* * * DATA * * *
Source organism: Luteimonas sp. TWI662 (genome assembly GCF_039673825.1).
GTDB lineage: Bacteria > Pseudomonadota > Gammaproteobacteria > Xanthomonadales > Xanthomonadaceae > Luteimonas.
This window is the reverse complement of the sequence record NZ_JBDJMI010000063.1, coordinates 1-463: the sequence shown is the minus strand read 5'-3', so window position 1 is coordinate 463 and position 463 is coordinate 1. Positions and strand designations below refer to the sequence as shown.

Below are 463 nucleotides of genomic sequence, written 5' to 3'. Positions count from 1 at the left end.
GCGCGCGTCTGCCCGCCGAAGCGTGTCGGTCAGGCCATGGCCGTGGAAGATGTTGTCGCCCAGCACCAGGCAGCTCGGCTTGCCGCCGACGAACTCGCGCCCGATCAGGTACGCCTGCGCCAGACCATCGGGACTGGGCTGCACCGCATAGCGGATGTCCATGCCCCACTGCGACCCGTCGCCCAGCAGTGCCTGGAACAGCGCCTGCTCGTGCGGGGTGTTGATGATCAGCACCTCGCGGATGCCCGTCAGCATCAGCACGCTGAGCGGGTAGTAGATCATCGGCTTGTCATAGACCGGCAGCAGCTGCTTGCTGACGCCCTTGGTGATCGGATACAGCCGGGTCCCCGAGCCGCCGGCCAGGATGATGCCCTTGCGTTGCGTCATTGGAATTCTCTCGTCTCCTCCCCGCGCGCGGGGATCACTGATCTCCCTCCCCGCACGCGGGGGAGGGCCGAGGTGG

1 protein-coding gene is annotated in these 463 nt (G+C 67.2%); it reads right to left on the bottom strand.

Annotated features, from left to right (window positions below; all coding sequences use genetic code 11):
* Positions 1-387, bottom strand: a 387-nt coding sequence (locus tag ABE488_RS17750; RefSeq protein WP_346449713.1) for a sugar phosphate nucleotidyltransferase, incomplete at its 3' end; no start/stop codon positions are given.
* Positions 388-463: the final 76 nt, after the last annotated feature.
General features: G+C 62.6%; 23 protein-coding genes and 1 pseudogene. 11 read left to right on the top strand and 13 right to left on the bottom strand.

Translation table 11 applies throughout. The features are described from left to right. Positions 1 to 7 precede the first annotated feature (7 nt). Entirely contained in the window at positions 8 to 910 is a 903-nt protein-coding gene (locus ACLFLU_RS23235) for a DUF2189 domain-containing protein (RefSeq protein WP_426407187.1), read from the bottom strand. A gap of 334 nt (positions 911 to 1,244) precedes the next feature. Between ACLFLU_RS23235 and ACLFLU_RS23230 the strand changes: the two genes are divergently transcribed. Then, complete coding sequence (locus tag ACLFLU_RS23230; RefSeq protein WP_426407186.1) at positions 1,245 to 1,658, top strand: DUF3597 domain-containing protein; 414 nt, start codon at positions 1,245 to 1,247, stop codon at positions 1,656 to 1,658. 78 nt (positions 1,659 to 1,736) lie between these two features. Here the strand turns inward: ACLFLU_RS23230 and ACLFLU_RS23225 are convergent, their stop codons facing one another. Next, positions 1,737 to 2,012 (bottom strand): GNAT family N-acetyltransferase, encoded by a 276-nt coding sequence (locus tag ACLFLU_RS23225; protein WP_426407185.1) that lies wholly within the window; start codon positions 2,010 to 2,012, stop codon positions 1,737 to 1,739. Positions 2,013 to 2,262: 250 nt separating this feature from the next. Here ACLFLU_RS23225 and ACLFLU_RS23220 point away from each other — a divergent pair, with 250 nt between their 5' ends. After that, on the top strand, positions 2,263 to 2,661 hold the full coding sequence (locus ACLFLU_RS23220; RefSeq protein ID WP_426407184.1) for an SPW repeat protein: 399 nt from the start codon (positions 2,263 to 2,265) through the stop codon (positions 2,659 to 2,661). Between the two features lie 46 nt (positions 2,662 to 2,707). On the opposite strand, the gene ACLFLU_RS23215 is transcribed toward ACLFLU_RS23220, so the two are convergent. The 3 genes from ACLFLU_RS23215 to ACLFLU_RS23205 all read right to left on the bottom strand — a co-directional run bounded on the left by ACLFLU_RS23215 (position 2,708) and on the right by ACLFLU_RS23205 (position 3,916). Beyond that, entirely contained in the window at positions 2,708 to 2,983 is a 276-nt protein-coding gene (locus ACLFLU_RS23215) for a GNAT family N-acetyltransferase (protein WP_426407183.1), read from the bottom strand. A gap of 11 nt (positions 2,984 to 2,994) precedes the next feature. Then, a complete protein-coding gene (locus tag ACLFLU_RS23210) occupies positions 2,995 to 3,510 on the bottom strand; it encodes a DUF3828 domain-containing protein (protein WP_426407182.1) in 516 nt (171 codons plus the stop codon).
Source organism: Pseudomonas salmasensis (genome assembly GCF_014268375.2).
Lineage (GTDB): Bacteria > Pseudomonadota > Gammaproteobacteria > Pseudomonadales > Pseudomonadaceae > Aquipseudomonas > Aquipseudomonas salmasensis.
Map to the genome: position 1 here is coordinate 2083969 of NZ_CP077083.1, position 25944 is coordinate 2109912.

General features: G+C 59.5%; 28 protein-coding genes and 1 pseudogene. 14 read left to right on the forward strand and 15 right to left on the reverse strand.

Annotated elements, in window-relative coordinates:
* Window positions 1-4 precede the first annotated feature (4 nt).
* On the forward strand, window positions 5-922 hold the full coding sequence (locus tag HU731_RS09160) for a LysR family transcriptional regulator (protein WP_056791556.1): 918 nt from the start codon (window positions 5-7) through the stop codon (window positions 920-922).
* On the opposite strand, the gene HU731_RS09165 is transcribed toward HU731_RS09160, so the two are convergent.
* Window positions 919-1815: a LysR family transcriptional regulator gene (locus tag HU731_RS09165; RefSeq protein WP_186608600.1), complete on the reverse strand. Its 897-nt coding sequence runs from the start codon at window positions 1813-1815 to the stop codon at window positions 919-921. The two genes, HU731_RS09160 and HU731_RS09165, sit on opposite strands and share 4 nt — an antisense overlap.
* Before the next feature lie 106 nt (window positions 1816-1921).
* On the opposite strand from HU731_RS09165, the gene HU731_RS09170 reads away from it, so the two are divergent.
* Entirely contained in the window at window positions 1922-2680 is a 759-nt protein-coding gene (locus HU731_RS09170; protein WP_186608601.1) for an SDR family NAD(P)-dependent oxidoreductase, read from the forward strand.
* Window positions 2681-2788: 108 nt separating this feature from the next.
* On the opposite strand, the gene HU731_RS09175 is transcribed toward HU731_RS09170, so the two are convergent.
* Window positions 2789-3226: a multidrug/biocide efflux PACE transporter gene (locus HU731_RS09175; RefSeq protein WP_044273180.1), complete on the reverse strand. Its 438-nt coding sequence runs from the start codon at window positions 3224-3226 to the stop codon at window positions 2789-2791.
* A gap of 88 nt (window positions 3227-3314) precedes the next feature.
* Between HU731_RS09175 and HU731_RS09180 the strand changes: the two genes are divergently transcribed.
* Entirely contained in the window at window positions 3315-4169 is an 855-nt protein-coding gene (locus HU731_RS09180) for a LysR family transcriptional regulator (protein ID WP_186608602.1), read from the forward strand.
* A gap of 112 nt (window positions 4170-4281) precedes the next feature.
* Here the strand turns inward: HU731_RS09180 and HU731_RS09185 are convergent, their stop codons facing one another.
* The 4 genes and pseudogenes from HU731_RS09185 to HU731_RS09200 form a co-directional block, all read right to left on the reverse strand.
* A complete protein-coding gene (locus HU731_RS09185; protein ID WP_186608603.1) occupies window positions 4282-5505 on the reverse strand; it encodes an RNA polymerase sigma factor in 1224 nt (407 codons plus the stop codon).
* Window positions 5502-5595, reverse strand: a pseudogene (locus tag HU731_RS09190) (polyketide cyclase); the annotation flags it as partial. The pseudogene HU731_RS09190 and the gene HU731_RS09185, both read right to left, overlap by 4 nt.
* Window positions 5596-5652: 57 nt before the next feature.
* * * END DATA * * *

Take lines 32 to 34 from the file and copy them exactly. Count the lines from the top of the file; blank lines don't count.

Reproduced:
* The 4 genes and pseudogenes from HU731_RS09185 to HU731_RS09200 form a co-directional block, all read right to left on the reverse strand.
* A complete protein-coding gene (locus HU731_RS09185; protein ID WP_186608603.1) occupies window positions 4282-5505 on the reverse strand; it encodes an RNA polymerase sigma factor in 1224 nt (407 codons plus the stop codon).
* Window positions 5502-5595, reverse strand: a pseudogene (locus tag HU731_RS09190) (polyketide cyclase); the annotation flags it as partial. The pseudogene HU731_RS09190 and the gene HU731_RS09185, both read right to left, overlap by 4 nt.